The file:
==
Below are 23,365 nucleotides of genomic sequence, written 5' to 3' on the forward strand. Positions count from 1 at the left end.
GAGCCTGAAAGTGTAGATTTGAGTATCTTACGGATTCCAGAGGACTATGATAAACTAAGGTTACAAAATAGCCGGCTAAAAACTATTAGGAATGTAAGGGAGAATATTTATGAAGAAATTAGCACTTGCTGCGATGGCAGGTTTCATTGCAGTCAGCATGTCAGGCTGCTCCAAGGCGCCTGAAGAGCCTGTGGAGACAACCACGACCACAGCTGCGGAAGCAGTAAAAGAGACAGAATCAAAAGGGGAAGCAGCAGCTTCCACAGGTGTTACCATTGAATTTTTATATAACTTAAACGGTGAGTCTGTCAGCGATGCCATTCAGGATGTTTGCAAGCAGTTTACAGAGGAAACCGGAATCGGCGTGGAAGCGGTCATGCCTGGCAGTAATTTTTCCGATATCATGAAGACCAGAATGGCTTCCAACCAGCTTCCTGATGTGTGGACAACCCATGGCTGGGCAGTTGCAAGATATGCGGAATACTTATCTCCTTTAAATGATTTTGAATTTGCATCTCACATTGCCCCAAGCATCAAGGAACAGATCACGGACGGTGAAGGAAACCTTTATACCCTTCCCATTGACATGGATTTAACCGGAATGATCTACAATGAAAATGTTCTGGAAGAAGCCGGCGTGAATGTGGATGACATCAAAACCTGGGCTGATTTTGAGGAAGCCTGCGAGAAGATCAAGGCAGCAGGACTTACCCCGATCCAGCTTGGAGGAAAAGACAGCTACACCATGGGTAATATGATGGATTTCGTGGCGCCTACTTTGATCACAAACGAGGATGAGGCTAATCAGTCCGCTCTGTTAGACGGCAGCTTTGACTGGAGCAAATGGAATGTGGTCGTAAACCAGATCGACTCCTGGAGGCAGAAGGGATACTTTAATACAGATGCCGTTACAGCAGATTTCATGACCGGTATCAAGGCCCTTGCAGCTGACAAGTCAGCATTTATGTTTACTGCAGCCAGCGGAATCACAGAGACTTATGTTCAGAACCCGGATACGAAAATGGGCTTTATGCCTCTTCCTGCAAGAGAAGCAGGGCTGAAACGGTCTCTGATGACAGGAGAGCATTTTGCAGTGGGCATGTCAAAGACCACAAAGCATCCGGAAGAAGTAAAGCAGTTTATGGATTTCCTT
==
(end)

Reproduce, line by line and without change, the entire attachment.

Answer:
Below are 23,365 nucleotides of genomic sequence, written 5' to 3' on the forward strand. Positions count from 1 at the left end.
GAGCCTGAAAGTGTAGATTTGAGTATCTTACGGATTCCAGAGGACTATGATAAACTAAGGTTACAAAATAGCCGGCTAAAAACTATTAGGAATGTAAGGGAGAATATTTATGAAGAAATTAGCACTTGCTGCGATGGCAGGTTTCATTGCAGTCAGCATGTCAGGCTGCTCCAAGGCGCCTGAAGAGCCTGTGGAGACAACCACGACCACAGCTGCGGAAGCAGTAAAAGAGACAGAATCAAAAGGGGAAGCAGCAGCTTCCACAGGTGTTACCATTGAATTTTTATATAACTTAAACGGTGAGTCTGTCAGCGATGCCATTCAGGATGTTTGCAAGCAGTTTACAGAGGAAACCGGAATCGGCGTGGAAGCGGTCATGCCTGGCAGTAATTTTTCCGATATCATGAAGACCAGAATGGCTTCCAACCAGCTTCCTGATGTGTGGACAACCCATGGCTGGGCAGTTGCAAGATATGCGGAATACTTATCTCCTTTAAATGATTTTGAATTTGCATCTCACATTGCCCCAAGCATCAAGGAACAGATCACGGACGGTGAAGGAAACCTTTATACCCTTCCCATTGACATGGATTTAACCGGAATGATCTACAATGAAAATGTTCTGGAAGAAGCCGGCGTGAATGTGGATGACATCAAAACCTGGGCTGATTTTGAGGAAGCCTGCGAGAAGATCAAGGCAGCAGGACTTACCCCGATCCAGCTTGGAGGAAAAGACAGCTACACCATGGGTAATATGATGGATTTCGTGGCGCCTACTTTGATCACAAACGAGGATGAGGCTAATCAGTCCGCTCTGTTAGACGGCAGCTTTGACTGGAGCAAATGGAATGTGGTCGTAAACCAGATCGACTCCTGGAGGCAGAAGGGATACTTTAATACAGATGCCGTTACAGCAGATTTCATGACCGGTATCAAGGCCCTTGCAGCTGACAAGTCAGCATTTATGTTTACTGCAGCCAGCGGAATCACAGAGACTTATGTTCAGAACCCGGATACGAAAATGGGCTTTATGCCTCTTCCTGCAAGAGAAGCAGGGCTGAAACGGTCTCTGATGACAGGAGAGCATTTTGCAGTGGGCATGTCAAAGACCACAAAGCATCCGGAAGAAGTAAAGCAGTTTATGGATTTCCTT